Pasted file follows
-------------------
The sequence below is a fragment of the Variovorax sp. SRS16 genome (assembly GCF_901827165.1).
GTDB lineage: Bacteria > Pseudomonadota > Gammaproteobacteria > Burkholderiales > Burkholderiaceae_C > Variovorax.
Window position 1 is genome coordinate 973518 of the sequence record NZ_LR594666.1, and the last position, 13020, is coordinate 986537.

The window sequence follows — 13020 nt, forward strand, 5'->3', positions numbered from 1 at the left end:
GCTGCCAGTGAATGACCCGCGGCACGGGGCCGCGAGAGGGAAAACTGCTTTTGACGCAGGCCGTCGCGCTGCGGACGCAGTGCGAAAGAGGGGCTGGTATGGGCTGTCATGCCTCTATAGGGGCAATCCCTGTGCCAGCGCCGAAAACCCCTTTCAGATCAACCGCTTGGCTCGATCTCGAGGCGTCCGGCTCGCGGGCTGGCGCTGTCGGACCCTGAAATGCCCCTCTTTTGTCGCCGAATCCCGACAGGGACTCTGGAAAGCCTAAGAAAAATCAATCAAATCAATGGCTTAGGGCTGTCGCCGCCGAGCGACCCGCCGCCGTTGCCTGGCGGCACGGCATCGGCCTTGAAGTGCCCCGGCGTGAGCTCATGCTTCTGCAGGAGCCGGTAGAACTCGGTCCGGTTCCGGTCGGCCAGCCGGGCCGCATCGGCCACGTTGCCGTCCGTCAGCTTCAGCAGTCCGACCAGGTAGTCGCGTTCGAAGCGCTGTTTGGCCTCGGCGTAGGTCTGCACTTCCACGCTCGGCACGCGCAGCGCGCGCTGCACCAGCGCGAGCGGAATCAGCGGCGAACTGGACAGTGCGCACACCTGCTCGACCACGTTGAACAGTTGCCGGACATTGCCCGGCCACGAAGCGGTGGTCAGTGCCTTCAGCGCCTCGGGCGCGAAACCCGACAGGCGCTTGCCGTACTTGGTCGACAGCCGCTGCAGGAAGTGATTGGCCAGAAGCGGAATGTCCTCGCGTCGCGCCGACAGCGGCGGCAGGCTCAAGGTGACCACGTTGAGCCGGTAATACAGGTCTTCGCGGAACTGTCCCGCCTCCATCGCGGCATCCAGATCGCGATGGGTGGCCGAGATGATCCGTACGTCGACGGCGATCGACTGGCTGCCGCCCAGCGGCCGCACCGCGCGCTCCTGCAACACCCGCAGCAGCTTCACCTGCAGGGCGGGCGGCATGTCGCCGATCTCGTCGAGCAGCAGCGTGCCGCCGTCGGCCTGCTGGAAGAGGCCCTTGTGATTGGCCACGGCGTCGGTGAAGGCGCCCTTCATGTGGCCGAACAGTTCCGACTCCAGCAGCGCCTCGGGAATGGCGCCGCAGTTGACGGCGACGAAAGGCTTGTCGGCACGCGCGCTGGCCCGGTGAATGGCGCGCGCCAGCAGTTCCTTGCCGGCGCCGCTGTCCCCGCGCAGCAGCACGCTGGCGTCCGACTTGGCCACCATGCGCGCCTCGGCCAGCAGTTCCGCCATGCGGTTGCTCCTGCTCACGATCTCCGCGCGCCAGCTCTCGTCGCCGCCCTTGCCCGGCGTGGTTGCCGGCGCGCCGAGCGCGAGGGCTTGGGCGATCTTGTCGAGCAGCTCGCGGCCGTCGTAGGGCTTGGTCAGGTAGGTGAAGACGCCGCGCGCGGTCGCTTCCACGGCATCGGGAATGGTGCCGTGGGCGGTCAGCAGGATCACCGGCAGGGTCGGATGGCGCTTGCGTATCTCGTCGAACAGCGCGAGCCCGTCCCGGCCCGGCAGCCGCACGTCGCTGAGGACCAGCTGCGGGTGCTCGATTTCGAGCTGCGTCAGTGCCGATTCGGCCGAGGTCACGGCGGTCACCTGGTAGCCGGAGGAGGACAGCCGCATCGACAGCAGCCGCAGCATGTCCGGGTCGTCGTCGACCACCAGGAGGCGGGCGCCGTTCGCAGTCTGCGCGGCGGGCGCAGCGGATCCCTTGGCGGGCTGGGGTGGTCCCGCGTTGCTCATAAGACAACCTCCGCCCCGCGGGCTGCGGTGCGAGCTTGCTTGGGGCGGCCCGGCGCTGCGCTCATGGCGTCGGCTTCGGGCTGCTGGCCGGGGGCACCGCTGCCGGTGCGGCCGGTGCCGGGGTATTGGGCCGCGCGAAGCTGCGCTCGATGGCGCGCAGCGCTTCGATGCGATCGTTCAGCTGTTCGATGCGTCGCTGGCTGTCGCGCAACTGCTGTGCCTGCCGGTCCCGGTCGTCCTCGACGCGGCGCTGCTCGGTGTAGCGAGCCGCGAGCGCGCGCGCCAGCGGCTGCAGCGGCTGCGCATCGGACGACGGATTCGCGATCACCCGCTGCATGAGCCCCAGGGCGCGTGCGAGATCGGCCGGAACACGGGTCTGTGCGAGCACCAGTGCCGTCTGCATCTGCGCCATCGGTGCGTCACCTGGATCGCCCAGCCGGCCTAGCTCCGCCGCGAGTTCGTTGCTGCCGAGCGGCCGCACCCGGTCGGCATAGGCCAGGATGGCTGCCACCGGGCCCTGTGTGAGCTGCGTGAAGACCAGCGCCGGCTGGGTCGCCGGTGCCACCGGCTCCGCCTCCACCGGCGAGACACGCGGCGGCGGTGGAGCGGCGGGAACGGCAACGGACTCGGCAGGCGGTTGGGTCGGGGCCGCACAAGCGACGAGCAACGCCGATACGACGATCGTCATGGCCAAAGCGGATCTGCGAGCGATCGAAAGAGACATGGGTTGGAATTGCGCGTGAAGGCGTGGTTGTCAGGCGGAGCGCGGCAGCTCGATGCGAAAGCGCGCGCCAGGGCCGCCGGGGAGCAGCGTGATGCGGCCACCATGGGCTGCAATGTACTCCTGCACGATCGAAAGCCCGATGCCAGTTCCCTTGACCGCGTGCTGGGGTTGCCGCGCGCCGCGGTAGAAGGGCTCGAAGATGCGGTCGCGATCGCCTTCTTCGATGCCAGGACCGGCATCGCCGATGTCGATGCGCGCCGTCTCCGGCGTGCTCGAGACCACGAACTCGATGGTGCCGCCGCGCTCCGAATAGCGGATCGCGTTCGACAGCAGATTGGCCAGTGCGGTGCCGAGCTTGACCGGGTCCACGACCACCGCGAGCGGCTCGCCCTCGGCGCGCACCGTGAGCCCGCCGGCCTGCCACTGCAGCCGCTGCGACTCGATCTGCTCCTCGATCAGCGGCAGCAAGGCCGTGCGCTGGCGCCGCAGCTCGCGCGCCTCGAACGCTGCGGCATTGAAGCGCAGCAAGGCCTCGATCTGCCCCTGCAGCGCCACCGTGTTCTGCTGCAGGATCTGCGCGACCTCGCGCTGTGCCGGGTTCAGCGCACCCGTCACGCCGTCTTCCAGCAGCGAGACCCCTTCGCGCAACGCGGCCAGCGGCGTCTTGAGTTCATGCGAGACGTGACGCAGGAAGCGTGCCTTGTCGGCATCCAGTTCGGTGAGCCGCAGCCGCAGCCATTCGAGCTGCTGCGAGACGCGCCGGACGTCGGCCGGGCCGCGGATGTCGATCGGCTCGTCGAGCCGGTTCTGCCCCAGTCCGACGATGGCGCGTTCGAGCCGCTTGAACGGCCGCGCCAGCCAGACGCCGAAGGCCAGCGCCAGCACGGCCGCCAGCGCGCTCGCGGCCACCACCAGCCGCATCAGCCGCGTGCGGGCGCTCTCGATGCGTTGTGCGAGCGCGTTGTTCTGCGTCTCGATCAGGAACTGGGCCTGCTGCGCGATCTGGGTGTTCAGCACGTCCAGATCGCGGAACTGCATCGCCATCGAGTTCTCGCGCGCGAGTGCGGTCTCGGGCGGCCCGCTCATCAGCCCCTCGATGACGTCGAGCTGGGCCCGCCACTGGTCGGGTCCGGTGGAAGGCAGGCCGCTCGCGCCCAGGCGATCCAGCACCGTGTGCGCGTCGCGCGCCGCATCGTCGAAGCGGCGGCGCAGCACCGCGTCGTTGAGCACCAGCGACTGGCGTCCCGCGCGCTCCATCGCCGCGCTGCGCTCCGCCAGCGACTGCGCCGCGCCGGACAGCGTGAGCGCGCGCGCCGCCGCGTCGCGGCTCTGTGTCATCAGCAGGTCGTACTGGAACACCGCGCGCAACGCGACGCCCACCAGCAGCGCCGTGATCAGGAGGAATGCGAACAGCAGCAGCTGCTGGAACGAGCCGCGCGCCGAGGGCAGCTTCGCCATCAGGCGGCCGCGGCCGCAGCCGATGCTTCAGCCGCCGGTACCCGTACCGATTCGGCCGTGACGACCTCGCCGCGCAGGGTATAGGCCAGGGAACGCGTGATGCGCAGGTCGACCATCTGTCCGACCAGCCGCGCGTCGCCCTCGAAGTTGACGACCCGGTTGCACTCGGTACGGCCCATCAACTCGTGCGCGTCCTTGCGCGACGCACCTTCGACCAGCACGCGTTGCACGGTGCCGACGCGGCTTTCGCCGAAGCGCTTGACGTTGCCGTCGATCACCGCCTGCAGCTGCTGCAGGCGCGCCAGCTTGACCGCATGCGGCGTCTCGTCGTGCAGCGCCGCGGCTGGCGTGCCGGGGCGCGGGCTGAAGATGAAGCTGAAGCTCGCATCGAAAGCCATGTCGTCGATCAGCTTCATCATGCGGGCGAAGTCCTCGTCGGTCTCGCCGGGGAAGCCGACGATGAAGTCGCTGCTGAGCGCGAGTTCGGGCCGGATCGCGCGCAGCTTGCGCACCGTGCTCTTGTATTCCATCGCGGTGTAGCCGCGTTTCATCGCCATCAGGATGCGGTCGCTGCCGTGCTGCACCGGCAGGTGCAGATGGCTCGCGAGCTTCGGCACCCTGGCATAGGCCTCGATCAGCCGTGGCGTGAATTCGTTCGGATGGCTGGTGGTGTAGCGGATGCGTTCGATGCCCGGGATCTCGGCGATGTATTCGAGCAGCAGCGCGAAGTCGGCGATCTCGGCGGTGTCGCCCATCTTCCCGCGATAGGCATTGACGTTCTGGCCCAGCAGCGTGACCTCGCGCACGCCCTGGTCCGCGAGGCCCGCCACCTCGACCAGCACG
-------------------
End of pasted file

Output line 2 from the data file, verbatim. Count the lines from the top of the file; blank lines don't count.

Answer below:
GTDB lineage: Bacteria > Pseudomonadota > Gammaproteobacteria > Burkholderiales > Burkholderiaceae_C > Variovorax.